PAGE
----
MILTON AVERY (1885–1965)
Red Kerchief, 1960
Oil on canvas, 40 x 32 in.
Signed, dated, and inscribed (at lower left): Milton Avery; (on the back): “Red Kerchief” / by / Milton Avery / 42 x 32 / 1960
EX COLL: Mr. and Mrs. Gustave Levy, New York, 1962, and by descent, until 2019
Red Kerchief features a solitary grey-haired woman reading next to a table, its top tilted upward towards the viewer. The subject is silhouetted against a plain background, the chair on which she sits hidden by her bulky clothing. Sally Avery could certainly be the model in the picture, but her identity remains a mystery. Avery’s penchant for stripped-down designs and two-dimensional forms was such that he typically avoided descriptive detail in rendering his sitter’s faces.
The theme of genteel women enjoying moments of comtemplation or recreational activities such as reading was popularized during the late-nineteenth century by American impressionists such as Edmund C. Tarbell and William Merritt Chase, but, as evident in Red Kerchief, Avery’s distinctive vision, with its emphasis on pared-down forms and structural clarity, propelled it to a new level. Consistent with his penchant for blending representation and abstraction, the work functions as both an elegant image of a woman in an interior and as a harmonious arrangement of interlocking shapes of color––the deft touch of bright red in the upper register, along with the broader zones of white, yellow-gold, beige, and mottled browns making us very much aware of the lively interplay between negative and positive space. A striking example of Avery’s late work, Red Kerchief brings to mind his artistic philosophy as he described it in 1951, stating: “I try to construct a picture in which shapes, spaces, colors, form a set of unique relationships, independent of any subject matter. At the same time I try to capture and translate the excitement and emotion aroused in me by the impact with the original idea.”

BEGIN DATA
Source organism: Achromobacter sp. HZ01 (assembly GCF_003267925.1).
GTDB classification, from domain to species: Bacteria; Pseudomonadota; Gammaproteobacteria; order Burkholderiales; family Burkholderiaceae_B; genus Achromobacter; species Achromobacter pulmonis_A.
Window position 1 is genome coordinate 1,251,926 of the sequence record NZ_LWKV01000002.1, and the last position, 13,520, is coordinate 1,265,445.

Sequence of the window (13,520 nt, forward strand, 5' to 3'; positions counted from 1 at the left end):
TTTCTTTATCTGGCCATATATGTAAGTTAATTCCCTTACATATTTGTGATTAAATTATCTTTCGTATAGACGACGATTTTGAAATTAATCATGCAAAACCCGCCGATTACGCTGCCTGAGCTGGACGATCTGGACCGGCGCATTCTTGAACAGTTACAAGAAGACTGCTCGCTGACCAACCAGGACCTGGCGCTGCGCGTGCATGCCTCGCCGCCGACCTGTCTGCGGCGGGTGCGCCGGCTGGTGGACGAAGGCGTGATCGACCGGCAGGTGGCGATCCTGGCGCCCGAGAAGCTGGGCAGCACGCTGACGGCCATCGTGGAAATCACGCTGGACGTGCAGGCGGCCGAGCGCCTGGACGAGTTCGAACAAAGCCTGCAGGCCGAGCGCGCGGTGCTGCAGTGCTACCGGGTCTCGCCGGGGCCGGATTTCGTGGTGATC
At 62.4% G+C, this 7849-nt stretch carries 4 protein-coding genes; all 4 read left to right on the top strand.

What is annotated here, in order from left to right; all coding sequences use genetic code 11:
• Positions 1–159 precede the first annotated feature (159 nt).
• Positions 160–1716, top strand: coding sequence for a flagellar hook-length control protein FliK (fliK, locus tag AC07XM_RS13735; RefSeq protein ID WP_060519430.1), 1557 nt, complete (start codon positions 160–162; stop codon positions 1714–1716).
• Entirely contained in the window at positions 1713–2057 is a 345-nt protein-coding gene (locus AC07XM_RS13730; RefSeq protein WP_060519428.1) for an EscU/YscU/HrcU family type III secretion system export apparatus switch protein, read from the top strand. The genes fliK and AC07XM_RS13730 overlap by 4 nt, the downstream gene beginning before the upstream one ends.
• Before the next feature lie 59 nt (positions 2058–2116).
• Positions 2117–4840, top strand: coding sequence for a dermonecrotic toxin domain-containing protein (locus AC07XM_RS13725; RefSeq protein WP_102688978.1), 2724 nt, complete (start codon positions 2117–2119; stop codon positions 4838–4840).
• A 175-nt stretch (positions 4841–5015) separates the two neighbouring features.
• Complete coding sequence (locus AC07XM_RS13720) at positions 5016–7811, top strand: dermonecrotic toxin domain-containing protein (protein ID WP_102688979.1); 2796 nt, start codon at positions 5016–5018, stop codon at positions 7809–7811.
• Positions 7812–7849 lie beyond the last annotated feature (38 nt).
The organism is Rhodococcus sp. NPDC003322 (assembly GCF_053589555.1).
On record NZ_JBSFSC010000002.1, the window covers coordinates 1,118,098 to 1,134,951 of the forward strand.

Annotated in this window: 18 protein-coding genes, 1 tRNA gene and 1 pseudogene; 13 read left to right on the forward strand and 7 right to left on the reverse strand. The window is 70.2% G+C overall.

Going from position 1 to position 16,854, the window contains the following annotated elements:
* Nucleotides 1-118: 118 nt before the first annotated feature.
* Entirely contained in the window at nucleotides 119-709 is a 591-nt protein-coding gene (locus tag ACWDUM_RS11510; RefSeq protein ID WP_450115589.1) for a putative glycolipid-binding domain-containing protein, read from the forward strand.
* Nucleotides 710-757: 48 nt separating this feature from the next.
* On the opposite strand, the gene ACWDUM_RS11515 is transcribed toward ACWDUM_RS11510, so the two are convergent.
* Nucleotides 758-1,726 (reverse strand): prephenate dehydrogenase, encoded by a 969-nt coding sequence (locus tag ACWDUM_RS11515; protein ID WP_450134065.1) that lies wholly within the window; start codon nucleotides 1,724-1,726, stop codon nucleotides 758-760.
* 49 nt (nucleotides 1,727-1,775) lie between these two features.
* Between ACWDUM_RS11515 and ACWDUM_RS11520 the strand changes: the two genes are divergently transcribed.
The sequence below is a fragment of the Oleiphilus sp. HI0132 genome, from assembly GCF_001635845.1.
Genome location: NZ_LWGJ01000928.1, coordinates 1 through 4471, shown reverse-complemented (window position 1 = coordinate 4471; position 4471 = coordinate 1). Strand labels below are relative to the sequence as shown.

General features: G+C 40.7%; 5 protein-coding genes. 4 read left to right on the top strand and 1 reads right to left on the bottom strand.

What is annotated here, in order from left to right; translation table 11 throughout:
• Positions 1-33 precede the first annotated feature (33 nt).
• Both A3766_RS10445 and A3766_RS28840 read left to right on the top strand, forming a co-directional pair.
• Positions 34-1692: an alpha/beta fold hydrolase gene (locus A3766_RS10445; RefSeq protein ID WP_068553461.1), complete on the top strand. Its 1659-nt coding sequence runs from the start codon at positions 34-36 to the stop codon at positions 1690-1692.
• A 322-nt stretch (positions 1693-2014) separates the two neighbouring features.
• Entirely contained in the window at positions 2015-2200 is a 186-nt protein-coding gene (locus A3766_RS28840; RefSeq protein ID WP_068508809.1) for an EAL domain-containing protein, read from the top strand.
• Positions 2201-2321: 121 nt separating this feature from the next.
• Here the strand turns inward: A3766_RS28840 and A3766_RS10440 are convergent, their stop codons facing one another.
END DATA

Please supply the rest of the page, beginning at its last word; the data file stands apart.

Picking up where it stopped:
Red Kerchief was painted in 1960, the year in which Avery had a critically acclaimed retrospective (his most extensive show to date) at the Whitney Museum of American Art in New York. (Unfortunately, Avery’s fragile health prevented him from attending the opening of his show.) When the exhibition closed in mid-March, it was circulated to museums throughout the United States under the auspices of the Amercan Federation of Arts. Avery subsequently spent the summer and autumn in painting in Provincetown, where, that October, he suffered a second heart attack that prompted his return to New York. In the months ahead, he recuperated from his illness but required round-the-clock nursing. Thereafter, Avery painted less frequently, producing oils on paper until February 1964. In the wake of his death on January 3, 1965, he was laid to rest at the Artists Cemetery in Woodstock, New York.